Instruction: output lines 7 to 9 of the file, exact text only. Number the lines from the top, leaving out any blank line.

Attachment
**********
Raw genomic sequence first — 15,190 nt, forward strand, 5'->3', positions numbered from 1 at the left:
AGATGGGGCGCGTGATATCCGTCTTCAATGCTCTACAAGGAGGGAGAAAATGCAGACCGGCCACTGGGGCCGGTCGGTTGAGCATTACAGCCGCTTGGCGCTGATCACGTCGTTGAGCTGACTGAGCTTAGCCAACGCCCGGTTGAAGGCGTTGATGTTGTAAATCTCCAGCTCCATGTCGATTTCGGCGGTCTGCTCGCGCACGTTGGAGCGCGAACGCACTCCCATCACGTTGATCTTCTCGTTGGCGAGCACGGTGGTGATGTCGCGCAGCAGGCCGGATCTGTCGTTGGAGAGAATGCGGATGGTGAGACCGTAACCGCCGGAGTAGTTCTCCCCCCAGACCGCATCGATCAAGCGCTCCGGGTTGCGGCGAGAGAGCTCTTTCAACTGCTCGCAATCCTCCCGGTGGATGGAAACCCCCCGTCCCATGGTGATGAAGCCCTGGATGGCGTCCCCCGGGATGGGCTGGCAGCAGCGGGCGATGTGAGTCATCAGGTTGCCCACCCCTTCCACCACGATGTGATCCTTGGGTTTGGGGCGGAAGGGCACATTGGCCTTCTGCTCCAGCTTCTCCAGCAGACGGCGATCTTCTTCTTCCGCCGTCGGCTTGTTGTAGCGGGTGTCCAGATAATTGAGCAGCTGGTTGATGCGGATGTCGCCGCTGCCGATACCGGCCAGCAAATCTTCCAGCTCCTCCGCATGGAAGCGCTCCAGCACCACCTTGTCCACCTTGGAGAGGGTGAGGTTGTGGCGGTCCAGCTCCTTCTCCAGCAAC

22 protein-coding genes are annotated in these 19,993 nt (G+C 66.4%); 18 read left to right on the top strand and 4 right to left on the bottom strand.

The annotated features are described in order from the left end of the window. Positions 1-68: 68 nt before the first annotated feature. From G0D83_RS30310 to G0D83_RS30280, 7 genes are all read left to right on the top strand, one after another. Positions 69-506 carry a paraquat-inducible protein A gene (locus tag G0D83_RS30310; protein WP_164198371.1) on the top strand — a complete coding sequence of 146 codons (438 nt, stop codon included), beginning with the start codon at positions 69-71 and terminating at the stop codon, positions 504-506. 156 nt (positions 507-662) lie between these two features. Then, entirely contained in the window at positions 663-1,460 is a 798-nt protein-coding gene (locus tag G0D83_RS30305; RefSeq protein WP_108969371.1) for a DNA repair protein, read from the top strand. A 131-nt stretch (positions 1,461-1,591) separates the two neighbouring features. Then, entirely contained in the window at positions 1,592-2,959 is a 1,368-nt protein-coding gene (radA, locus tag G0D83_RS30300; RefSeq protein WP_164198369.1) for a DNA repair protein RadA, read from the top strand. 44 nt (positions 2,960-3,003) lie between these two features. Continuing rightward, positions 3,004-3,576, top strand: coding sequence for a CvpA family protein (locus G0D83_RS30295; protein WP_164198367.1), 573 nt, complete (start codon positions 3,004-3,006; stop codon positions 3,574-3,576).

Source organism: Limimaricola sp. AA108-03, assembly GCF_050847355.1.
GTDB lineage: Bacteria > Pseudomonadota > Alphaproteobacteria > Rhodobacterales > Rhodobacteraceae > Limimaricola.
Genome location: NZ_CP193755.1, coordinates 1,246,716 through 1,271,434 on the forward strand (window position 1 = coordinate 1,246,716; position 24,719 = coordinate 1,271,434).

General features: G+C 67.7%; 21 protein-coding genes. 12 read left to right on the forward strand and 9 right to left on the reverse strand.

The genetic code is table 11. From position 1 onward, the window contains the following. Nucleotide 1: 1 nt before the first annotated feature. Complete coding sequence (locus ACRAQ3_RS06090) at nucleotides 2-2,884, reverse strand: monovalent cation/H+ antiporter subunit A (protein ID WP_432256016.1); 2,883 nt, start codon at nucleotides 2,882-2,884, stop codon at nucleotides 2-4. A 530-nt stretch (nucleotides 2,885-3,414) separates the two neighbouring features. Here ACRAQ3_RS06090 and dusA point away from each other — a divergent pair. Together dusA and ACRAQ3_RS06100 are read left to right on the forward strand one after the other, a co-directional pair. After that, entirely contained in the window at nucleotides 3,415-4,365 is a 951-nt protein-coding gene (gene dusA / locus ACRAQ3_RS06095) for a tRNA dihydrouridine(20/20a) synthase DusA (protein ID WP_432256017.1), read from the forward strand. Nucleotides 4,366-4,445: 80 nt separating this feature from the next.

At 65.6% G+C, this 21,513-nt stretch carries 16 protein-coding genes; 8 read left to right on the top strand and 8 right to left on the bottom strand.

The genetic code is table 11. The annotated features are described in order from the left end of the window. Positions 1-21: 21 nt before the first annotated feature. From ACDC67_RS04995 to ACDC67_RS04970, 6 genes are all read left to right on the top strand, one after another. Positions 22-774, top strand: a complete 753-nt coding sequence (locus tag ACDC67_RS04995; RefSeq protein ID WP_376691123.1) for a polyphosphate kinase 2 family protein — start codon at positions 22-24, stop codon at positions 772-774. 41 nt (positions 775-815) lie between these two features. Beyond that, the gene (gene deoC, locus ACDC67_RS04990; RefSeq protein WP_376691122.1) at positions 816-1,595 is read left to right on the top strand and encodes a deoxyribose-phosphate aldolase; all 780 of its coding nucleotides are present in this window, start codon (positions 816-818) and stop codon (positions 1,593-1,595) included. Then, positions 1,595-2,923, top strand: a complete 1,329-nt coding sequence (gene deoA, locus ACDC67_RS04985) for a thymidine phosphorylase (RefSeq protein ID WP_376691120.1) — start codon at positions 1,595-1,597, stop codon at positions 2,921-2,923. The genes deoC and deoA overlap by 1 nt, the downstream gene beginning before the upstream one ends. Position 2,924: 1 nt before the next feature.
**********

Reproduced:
Genome location: NZ_CP193755.1, coordinates 1,246,716 through 1,271,434 on the forward strand (window position 1 = coordinate 1,246,716; position 24,719 = coordinate 1,271,434).

General features: G+C 67.7%; 21 protein-coding genes. 12 read left to right on the forward strand and 9 right to left on the reverse strand.

The genetic code is table 11. From position 1 onward, the window contains the following. Nucleotide 1: 1 nt before the first annotated feature. Complete coding sequence (locus ACRAQ3_RS06090) at nucleotides 2-2,884, reverse strand: monovalent cation/H+ antiporter subunit A (protein ID WP_432256016.1); 2,883 nt, start codon at nucleotides 2,882-2,884, stop codon at nucleotides 2-4. A 530-nt stretch (nucleotides 2,885-3,414) separates the two neighbouring features. Here ACRAQ3_RS06090 and dusA point away from each other — a divergent pair. Together dusA and ACRAQ3_RS06100 are read left to right on the forward strand one after the other, a co-directional pair. After that, entirely contained in the window at nucleotides 3,415-4,365 is a 951-nt protein-coding gene (gene dusA / locus ACRAQ3_RS06095) for a tRNA dihydrouridine(20/20a) synthase DusA (protein ID WP_432256017.1), read from the forward strand. Nucleotides 4,366-4,445: 80 nt separating this feature from the next.